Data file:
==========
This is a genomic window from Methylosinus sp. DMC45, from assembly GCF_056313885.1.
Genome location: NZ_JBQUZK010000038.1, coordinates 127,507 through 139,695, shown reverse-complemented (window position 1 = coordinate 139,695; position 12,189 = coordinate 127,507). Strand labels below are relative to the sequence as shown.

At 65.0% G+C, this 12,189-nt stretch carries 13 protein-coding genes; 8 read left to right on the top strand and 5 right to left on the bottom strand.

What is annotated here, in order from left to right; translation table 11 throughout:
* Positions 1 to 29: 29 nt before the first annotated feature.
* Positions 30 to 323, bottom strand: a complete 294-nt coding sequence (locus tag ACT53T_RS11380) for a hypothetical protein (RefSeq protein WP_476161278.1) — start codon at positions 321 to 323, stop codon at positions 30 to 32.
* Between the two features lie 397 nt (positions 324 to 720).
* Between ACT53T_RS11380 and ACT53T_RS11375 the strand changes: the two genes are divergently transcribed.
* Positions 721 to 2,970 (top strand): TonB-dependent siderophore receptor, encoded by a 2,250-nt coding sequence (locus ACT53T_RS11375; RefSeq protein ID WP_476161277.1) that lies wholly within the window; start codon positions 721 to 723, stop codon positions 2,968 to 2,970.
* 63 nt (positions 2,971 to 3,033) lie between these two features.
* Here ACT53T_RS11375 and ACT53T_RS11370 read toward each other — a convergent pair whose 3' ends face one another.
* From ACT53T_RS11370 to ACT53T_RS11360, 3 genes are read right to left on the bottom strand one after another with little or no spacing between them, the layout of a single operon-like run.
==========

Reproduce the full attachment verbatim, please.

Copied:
This is a genomic window from Methylosinus sp. DMC45, from assembly GCF_056313885.1.
Genome location: NZ_JBQUZK010000038.1, coordinates 127,507 through 139,695, shown reverse-complemented (window position 1 = coordinate 139,695; position 12,189 = coordinate 127,507). Strand labels below are relative to the sequence as shown.

At 65.0% G+C, this 12,189-nt stretch carries 13 protein-coding genes; 8 read left to right on the top strand and 5 right to left on the bottom strand.

What is annotated here, in order from left to right; translation table 11 throughout:
* Positions 1 to 29: 29 nt before the first annotated feature.
* Positions 30 to 323, bottom strand: a complete 294-nt coding sequence (locus tag ACT53T_RS11380) for a hypothetical protein (RefSeq protein WP_476161278.1) — start codon at positions 321 to 323, stop codon at positions 30 to 32.
* Between the two features lie 397 nt (positions 324 to 720).
* Between ACT53T_RS11380 and ACT53T_RS11375 the strand changes: the two genes are divergently transcribed.
* Positions 721 to 2,970 (top strand): TonB-dependent siderophore receptor, encoded by a 2,250-nt coding sequence (locus ACT53T_RS11375; RefSeq protein ID WP_476161277.1) that lies wholly within the window; start codon positions 721 to 723, stop codon positions 2,968 to 2,970.
* 63 nt (positions 2,971 to 3,033) lie between these two features.
* Here ACT53T_RS11375 and ACT53T_RS11370 read toward each other — a convergent pair whose 3' ends face one another.
* From ACT53T_RS11370 to ACT53T_RS11360, 3 genes are read right to left on the bottom strand one after another with little or no spacing between them, the layout of a single operon-like run.